Las Castas was a pictorial chart depicting who the rulers were and who the workers were. It described the progeny of every combination of coupling they could imagine, and it gave all of the children specific names. One name was "yo no se lo que eres," ("I don't know what you are.") The "I don't know what you are" children were the offspring of mixed (blended) families, who descended from prior blended families. In other words, second-generation mixed-race children.
Europeans began enslaving Africans in 1509 when the first African workers were taken to the Dominican Republic to work as free laborers in the sugarcane plantations. More than 100 years before the first enslaved Africans arrived on the shores of Virginia, the Spaniards, the Dutch, and the French were extracting riches from the Caribbean islands. They used natives and enslaved laborers to mine and export gold, silver, and various precious and semi-precious stones and metals. They also exported food and cotton to enrich their European nations.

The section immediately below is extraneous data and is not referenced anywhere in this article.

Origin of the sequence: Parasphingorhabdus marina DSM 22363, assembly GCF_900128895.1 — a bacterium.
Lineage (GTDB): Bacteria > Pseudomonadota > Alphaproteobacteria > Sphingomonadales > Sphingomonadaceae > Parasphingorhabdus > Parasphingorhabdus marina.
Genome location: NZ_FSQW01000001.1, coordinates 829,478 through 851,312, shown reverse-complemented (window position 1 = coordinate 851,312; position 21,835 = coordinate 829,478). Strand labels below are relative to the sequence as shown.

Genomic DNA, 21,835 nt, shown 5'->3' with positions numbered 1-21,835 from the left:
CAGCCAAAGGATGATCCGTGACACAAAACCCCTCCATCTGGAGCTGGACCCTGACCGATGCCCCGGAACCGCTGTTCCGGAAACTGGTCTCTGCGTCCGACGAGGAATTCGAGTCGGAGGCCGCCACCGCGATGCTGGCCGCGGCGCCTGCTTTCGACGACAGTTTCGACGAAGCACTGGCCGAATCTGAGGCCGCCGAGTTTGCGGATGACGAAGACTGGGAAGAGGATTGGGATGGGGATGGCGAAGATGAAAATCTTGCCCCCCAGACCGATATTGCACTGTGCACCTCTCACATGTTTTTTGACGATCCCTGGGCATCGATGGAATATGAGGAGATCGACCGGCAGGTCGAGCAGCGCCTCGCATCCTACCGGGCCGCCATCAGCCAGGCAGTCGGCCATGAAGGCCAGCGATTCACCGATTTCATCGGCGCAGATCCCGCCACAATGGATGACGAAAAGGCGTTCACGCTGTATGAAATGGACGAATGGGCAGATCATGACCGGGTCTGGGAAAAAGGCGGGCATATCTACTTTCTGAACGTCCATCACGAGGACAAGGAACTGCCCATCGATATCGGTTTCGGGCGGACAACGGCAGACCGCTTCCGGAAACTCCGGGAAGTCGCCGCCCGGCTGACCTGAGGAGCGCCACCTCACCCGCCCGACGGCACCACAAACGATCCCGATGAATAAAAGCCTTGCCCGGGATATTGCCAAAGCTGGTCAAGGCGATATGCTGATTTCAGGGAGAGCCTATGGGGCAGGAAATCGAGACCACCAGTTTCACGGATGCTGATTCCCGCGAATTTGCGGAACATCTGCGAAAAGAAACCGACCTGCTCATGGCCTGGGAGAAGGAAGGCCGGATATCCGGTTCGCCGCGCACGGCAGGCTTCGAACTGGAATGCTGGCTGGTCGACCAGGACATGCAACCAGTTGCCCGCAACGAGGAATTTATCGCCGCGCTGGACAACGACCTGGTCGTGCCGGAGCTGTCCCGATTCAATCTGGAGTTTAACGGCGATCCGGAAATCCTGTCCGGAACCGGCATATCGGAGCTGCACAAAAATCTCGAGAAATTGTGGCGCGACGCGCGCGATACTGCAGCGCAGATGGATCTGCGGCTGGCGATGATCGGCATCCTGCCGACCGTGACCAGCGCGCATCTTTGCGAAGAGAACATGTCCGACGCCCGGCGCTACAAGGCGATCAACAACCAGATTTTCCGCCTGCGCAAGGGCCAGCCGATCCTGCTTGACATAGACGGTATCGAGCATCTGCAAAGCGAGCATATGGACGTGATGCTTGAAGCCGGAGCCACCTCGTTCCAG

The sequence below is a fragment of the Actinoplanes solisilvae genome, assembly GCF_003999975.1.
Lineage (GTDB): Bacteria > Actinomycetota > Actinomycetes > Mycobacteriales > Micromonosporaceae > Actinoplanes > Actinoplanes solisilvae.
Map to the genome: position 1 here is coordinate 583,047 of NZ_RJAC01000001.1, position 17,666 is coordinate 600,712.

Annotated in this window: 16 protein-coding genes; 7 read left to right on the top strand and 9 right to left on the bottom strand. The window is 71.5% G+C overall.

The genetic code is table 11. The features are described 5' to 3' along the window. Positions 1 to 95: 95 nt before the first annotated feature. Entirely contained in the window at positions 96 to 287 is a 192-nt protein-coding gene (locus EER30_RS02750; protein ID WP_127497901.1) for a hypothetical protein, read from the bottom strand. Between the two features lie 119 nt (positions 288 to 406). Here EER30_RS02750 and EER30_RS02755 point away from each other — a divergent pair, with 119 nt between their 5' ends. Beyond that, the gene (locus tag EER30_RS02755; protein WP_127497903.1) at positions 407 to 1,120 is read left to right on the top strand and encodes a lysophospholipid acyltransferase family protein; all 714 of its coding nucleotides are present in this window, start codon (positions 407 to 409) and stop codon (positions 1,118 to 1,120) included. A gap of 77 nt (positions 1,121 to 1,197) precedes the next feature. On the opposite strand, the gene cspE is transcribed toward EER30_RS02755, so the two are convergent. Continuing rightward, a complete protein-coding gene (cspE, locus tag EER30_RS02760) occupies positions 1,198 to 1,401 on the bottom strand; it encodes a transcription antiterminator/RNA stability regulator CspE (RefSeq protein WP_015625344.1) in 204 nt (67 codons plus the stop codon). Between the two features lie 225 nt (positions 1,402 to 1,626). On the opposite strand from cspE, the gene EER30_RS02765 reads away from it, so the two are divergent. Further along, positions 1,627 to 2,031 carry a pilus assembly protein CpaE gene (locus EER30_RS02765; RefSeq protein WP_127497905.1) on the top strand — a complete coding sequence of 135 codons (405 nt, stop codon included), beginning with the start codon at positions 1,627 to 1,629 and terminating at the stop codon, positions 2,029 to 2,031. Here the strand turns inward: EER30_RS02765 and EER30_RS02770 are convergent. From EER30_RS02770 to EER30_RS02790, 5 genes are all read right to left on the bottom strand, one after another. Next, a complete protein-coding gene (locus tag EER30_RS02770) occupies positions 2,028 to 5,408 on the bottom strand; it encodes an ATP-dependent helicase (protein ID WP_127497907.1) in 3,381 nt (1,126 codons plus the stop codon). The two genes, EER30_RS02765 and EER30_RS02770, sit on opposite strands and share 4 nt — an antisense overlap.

Africans, once brought to the Caribbean to work as unpaid laborers, were treated brutally. All of the laws were set against them. Europeans used violence to establish and maintain rule in their colonies. Enslaved men and women often died in their early twenties. Many committed suicide to escape their plight. They worked from sun up to sun down in the scorching sun. They were forced to abandon their language and stop their ways of worshiping. Black became synonymous with ugly, dependent, and violent. Black was not something to be proud of.